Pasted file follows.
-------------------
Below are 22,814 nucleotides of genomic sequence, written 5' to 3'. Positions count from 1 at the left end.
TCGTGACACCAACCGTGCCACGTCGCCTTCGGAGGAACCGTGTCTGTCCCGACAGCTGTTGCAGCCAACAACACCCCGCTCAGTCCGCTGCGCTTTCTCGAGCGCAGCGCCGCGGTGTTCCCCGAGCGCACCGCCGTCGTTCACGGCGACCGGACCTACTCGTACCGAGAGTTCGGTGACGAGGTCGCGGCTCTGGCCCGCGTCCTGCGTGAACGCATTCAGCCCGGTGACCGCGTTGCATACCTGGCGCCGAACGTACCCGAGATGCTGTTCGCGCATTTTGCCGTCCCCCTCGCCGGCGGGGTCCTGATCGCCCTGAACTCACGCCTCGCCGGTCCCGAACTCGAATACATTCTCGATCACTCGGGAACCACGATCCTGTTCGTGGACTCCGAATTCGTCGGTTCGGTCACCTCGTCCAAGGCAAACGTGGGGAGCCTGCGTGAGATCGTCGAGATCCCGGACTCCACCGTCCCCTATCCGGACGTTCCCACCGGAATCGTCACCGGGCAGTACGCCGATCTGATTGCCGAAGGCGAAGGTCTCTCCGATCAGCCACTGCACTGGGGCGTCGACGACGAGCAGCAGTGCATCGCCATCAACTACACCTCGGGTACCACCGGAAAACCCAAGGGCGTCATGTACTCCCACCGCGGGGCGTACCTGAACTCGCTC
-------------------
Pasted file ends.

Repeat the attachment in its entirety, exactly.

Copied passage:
Below are 22,814 nucleotides of genomic sequence, written 5' to 3'. Positions count from 1 at the left end.
TCGTGACACCAACCGTGCCACGTCGCCTTCGGAGGAACCGTGTCTGTCCCGACAGCTGTTGCAGCCAACAACACCCCGCTCAGTCCGCTGCGCTTTCTCGAGCGCAGCGCCGCGGTGTTCCCCGAGCGCACCGCCGTCGTTCACGGCGACCGGACCTACTCGTACCGAGAGTTCGGTGACGAGGTCGCGGCTCTGGCCCGCGTCCTGCGTGAACGCATTCAGCCCGGTGACCGCGTTGCATACCTGGCGCCGAACGTACCCGAGATGCTGTTCGCGCATTTTGCCGTCCCCCTCGCCGGCGGGGTCCTGATCGCCCTGAACTCACGCCTCGCCGGTCCCGAACTCGAATACATTCTCGATCACTCGGGAACCACGATCCTGTTCGTGGACTCCGAATTCGTCGGTTCGGTCACCTCGTCCAAGGCAAACGTGGGGAGCCTGCGTGAGATCGTCGAGATCCCGGACTCCACCGTCCCCTATCCGGACGTTCCCACCGGAATCGTCACCGGGCAGTACGCCGATCTGATTGCCGAAGGCGAAGGTCTCTCCGATCAGCCACTGCACTGGGGCGTCGACGACGAGCAGCAGTGCATCGCCATCAACTACACCTCGGGTACCACCGGAAAACCCAAGGGCGTCATGTACTCCCACCGCGGGGCGTACCTGAACTCGCTC